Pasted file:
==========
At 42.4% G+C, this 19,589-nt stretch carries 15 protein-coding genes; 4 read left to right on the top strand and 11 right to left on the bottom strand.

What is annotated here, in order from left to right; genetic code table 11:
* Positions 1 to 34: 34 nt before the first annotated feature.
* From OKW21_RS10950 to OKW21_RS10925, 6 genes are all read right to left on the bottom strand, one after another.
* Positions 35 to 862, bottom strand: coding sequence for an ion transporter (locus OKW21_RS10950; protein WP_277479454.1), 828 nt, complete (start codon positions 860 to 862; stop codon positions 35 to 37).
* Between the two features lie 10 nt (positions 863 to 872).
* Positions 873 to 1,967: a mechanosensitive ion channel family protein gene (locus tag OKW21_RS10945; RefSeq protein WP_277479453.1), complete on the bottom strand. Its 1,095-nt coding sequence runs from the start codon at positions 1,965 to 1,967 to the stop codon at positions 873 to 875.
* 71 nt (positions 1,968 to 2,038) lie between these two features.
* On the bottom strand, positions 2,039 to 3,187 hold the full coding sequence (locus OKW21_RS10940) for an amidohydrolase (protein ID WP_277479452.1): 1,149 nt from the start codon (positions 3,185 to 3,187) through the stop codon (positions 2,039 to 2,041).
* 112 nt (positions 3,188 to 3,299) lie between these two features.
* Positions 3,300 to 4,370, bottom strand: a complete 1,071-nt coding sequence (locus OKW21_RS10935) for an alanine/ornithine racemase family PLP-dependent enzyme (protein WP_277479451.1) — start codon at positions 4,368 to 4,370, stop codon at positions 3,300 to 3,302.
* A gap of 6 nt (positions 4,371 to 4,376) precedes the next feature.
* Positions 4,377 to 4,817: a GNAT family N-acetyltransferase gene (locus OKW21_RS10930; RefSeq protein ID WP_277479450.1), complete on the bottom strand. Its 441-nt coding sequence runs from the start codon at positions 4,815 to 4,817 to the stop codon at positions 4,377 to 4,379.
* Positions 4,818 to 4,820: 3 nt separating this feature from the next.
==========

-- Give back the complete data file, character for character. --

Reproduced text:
At 42.4% G+C, this 19,589-nt stretch carries 15 protein-coding genes; 4 read left to right on the top strand and 11 right to left on the bottom strand.

What is annotated here, in order from left to right; genetic code table 11:
* Positions 1 to 34: 34 nt before the first annotated feature.
* From OKW21_RS10950 to OKW21_RS10925, 6 genes are all read right to left on the bottom strand, one after another.
* Positions 35 to 862, bottom strand: coding sequence for an ion transporter (locus OKW21_RS10950; protein WP_277479454.1), 828 nt, complete (start codon positions 860 to 862; stop codon positions 35 to 37).
* Between the two features lie 10 nt (positions 863 to 872).
* Positions 873 to 1,967: a mechanosensitive ion channel family protein gene (locus tag OKW21_RS10945; RefSeq protein WP_277479453.1), complete on the bottom strand. Its 1,095-nt coding sequence runs from the start codon at positions 1,965 to 1,967 to the stop codon at positions 873 to 875.
* 71 nt (positions 1,968 to 2,038) lie between these two features.
* On the bottom strand, positions 2,039 to 3,187 hold the full coding sequence (locus OKW21_RS10940) for an amidohydrolase (protein ID WP_277479452.1): 1,149 nt from the start codon (positions 3,185 to 3,187) through the stop codon (positions 2,039 to 2,041).
* 112 nt (positions 3,188 to 3,299) lie between these two features.
* Positions 3,300 to 4,370, bottom strand: a complete 1,071-nt coding sequence (locus OKW21_RS10935) for an alanine/ornithine racemase family PLP-dependent enzyme (protein WP_277479451.1) — start codon at positions 4,368 to 4,370, stop codon at positions 3,300 to 3,302.
* A gap of 6 nt (positions 4,371 to 4,376) precedes the next feature.
* Positions 4,377 to 4,817: a GNAT family N-acetyltransferase gene (locus OKW21_RS10930; RefSeq protein ID WP_277479450.1), complete on the bottom strand. Its 441-nt coding sequence runs from the start codon at positions 4,815 to 4,817 to the stop codon at positions 4,377 to 4,379.
* Positions 4,818 to 4,820: 3 nt separating this feature from the next.